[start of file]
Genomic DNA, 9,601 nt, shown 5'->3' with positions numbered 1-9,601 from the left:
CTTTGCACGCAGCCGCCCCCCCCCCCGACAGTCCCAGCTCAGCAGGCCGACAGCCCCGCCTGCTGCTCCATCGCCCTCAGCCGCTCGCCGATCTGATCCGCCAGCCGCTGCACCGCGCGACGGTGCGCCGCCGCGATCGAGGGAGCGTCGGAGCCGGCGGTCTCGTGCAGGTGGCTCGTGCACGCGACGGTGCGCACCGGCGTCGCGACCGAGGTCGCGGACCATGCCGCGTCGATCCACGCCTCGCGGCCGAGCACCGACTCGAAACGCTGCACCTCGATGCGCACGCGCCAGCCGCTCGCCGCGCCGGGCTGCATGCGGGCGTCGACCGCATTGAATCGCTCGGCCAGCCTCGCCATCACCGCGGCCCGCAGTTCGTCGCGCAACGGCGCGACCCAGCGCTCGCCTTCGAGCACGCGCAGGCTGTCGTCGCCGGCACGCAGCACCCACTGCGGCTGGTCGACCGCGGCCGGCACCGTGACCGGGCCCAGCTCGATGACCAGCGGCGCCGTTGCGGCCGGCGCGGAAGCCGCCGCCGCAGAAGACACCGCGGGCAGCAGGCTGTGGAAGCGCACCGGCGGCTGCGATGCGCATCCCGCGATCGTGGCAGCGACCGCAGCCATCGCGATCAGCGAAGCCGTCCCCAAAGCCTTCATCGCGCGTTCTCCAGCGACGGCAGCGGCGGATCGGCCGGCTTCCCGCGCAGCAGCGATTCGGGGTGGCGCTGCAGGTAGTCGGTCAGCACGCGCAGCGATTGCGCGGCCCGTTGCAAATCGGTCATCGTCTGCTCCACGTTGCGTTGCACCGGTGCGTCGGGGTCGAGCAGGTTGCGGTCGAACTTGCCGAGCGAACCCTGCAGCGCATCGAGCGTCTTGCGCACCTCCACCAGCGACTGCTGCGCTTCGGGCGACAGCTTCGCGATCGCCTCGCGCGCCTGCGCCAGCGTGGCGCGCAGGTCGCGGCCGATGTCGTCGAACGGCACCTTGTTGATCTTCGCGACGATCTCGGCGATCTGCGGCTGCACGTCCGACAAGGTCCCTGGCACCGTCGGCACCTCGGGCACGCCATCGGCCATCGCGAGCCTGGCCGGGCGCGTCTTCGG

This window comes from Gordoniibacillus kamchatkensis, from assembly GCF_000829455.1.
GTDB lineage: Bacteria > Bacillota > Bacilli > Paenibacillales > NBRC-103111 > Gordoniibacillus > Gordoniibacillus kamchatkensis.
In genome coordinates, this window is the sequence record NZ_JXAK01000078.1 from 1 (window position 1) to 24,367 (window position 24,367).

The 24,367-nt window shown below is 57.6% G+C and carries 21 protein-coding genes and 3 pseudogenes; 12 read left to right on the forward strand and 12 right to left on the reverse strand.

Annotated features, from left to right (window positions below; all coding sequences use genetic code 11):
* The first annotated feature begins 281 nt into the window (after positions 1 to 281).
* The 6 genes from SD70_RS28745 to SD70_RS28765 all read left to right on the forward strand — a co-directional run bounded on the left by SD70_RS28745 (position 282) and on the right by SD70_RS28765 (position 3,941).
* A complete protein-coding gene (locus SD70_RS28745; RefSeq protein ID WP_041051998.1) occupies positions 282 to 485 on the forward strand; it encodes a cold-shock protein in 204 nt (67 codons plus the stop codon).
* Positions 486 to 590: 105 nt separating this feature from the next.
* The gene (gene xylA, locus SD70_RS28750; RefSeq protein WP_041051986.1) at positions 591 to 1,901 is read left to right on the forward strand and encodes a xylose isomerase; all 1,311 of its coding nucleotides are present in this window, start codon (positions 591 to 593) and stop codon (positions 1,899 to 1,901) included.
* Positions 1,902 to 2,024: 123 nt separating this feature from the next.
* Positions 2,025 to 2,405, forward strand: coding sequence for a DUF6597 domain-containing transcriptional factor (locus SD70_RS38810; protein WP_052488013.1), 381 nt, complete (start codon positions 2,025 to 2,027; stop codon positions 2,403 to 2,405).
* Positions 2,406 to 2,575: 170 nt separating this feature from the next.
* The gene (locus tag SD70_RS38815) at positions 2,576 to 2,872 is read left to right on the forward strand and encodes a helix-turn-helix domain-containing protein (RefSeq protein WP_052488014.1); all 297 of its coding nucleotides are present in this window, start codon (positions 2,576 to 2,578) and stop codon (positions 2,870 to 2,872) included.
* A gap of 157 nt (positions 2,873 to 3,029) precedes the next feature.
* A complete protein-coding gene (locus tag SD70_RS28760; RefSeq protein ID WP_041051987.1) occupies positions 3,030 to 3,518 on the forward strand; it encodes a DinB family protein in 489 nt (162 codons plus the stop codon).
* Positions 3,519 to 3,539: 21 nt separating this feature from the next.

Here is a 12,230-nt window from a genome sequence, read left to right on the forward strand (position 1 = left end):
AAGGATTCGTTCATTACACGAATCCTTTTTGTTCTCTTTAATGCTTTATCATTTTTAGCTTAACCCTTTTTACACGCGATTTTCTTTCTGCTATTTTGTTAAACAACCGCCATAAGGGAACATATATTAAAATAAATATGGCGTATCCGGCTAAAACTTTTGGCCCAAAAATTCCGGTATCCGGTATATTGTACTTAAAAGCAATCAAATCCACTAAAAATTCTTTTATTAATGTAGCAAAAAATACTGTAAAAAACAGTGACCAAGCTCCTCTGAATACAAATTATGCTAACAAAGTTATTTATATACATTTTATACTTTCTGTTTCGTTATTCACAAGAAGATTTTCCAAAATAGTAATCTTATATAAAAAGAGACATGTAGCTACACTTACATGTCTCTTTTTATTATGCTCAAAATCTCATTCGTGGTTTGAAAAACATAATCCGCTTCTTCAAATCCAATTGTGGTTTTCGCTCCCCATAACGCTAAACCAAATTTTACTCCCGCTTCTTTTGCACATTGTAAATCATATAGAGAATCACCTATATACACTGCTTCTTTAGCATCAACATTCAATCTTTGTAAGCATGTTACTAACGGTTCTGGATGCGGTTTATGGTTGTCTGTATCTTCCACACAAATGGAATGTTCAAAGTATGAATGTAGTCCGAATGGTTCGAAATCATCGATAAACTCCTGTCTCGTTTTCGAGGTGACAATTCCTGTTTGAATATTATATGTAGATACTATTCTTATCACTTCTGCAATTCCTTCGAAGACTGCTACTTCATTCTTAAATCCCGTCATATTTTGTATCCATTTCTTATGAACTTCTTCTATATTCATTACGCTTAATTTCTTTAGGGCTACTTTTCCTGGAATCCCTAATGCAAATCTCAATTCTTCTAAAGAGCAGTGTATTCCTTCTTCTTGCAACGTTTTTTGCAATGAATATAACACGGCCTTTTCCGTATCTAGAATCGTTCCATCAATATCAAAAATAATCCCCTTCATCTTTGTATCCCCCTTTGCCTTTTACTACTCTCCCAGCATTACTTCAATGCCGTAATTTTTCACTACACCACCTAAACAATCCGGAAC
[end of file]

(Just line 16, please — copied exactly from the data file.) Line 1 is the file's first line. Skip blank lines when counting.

* The gene (locus tag SD70_RS38815) at positions 2,576 to 2,872 is read left to right on the forward strand and encodes a helix-turn-helix domain-containing protein (RefSeq protein WP_052488014.1); all 297 of its coding nucleotides are present in this window, start codon (positions 2,576 to 2,578) and stop codon (positions 2,870 to 2,872) included.